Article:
Milo S. Ketchum


Milo S. Ketchum

Civil Engineer – Educator – Author – Administrator

Public Utilities – Consultant

First National Honor Member Nominated by the University of Illinois Chapter


The ideals and objectives of the Fraternity were greatly influenced by Milo Smith Ketchum, its first National Honor Member, and his career stands as a “direction marker” for generations of civil engineers. Born at Burns, Illinois, January 26, 1872, his first degree in engineering was granted by the University of Illinois in 1895. By 1900, he had earned his CE degree and twenty-six years later (1926) and again in 1927, he received honorary doctor of science degrees from the Colorado School of Mines and the University of Colorado, respectively. Successively, his employers were the Gillette Herzog Manufacturing Company (bridge and structural engineers); the American Bridge Company (contracting manager); the University of Colorado (Dean of Engineering); the United States Government (assistant director of explosives plants); and, beginning in 1922, University of Illinois (Dean, College of Engineering and Director of the Experiment Station).

Pre-eminently a twentieth century engineer, his writings have influenced the design of steel structures and have formed a firm base for the breath-taking advances made as the century unfolds. One remembers his contribution to World War I when he was in charge of the construction of the smokeless powder plant at Nitro, West Virginia. One remembers an adult lifetime of teaching engineers – in technology and in the principles of professional behavior – until his death on December 19, 1934.

Far and wide, he was recognized as being in the vanguard of leaders in engineering education. Not only had he developed many outstanding engineers and teachers, but his views on their training were usually sound and progressive. Dean Ketchum’s forceful character, inflexible integrity, indefatigable spirit, great leadership, and intense loyalty were an inspiration to his associates. His activity as a member, and his regular attendance at the meetings of the technical and professional societies allied with his field of engineering, his writings, and his lifelong devotion to engineering education, made him widely known as an able practicing engineer.

His views on engineering education were sound and progressive. He believed that engineering students should be given thorough basic training and definite instructions in the fundamentals, and that they should be taught to analyze their problems, thinking straight through to a logical conclusion, thereby developing that sixth sense of judgment which is so essential to the successful engineer.

He had unusual aptitude and rare judgment in analyzing a situation. His ability to cut through non-essentials and get to basic facts permitted him quickly to render a fair and logical decision. When he knew himself to be in the right and when logic failed, Dean Ketchum was not unwilling to dominate a situation by sheer personality. He was a friendly and human individual. Essentially a serious-minded man, his quick wit and ready humor relieved many situations.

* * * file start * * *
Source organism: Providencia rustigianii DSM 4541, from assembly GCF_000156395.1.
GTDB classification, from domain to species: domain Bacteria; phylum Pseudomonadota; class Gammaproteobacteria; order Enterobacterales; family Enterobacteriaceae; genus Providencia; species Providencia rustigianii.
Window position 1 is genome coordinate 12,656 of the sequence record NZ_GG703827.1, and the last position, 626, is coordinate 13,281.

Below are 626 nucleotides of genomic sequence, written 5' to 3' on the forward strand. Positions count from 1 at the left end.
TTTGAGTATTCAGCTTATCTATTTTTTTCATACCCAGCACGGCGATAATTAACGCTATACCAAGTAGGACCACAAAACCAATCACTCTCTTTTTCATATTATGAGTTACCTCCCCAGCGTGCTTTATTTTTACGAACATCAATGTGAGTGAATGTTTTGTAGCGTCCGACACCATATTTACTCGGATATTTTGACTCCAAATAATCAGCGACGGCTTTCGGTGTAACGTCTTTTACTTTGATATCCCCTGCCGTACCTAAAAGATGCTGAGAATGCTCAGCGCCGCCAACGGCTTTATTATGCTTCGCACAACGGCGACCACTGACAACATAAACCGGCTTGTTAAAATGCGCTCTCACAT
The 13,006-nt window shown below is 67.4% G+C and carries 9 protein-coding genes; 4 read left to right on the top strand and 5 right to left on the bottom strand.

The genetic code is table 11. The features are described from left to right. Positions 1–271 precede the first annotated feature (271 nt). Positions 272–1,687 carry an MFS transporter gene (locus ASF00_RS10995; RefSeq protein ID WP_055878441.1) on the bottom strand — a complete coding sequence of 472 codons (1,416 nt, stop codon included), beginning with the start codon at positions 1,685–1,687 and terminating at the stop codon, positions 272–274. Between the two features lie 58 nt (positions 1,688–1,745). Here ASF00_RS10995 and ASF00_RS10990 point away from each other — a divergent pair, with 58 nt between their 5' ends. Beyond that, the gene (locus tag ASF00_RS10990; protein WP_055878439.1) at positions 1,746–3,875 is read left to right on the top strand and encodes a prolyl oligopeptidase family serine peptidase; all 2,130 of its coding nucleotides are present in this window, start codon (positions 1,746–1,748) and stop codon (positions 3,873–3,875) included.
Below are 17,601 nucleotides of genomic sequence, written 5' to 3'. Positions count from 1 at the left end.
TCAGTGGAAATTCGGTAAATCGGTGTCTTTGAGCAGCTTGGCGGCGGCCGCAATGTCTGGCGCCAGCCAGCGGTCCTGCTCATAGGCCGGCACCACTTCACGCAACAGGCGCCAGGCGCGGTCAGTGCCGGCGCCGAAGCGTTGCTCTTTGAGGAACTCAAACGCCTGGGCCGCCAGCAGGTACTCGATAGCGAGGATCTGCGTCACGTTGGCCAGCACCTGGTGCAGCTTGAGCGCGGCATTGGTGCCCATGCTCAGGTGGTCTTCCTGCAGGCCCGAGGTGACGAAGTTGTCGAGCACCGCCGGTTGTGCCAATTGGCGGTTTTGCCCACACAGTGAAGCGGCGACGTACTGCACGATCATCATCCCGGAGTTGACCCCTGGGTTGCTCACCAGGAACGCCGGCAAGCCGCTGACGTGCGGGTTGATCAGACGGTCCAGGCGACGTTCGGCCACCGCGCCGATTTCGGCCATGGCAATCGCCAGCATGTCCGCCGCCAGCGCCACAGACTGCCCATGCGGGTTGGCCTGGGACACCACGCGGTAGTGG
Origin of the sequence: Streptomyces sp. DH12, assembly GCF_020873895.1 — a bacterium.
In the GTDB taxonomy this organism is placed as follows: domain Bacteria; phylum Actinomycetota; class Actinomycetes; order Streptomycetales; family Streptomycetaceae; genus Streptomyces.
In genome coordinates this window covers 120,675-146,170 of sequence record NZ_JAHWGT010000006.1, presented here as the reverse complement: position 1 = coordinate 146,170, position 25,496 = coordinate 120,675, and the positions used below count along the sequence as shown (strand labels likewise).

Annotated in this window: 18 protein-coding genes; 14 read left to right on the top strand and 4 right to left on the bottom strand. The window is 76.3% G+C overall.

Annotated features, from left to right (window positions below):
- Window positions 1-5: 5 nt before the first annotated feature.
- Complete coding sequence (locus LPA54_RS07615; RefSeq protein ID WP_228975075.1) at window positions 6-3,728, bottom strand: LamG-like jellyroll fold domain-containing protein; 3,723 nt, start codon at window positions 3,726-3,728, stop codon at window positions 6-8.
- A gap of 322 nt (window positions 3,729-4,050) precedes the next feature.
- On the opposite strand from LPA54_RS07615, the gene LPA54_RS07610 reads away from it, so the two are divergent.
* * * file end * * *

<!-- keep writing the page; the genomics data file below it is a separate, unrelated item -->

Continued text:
It becomes difficult to judge among the many peaks in Dean Ketchum’s career, which should be selected as the one of highest meaning to civil engineers. He was certainly a good teacher; in design practice he was certainly an innovator; in authorship he was certainly prolific and discerning and meticulous. His Structural Engineer’s Handbook was a constant “companion” of all engineering designers during the first half of the twentieth century. Supporting that outstanding mark of his scholarship are his other books – on surveying; on steel mill buildings; on mine structures; on steel, timber and concrete bridges; on bins; and on chimneys.

His important practical contribution to the war effort (World War I) was the construction of the smokeless powder plant at Nitro, West Virginia; and attesting to his social consciousness are his loyal and important services to the American Society of Civil Engineers, American Railway Engineering Association, American Association for the Advancement of Science, the Society for the Promotion of Engineering Education, and the American Society for Testing Materials. In all of these, he was an active member, officer, and leader.

He became dedicated to the profession of civil engineering in 1895, when he received his first degree from the University of Illinois. From that time, for fifty-six years, and until his death at Urbana, Illinois, on December 19, 1934, he was constantly at work, advancing the high professional principles that assumed tangible form with the founding of the Fraternity in 1922, during his deanship. The University of Illinois chapter elected him its Honor Member on May 23, 1923; and on November 22, 1931, the National Fraternity bestowed upon him its white gold key No. 1, thus elevating him to National Honorary Membership, the first in the Fraternity’s history.

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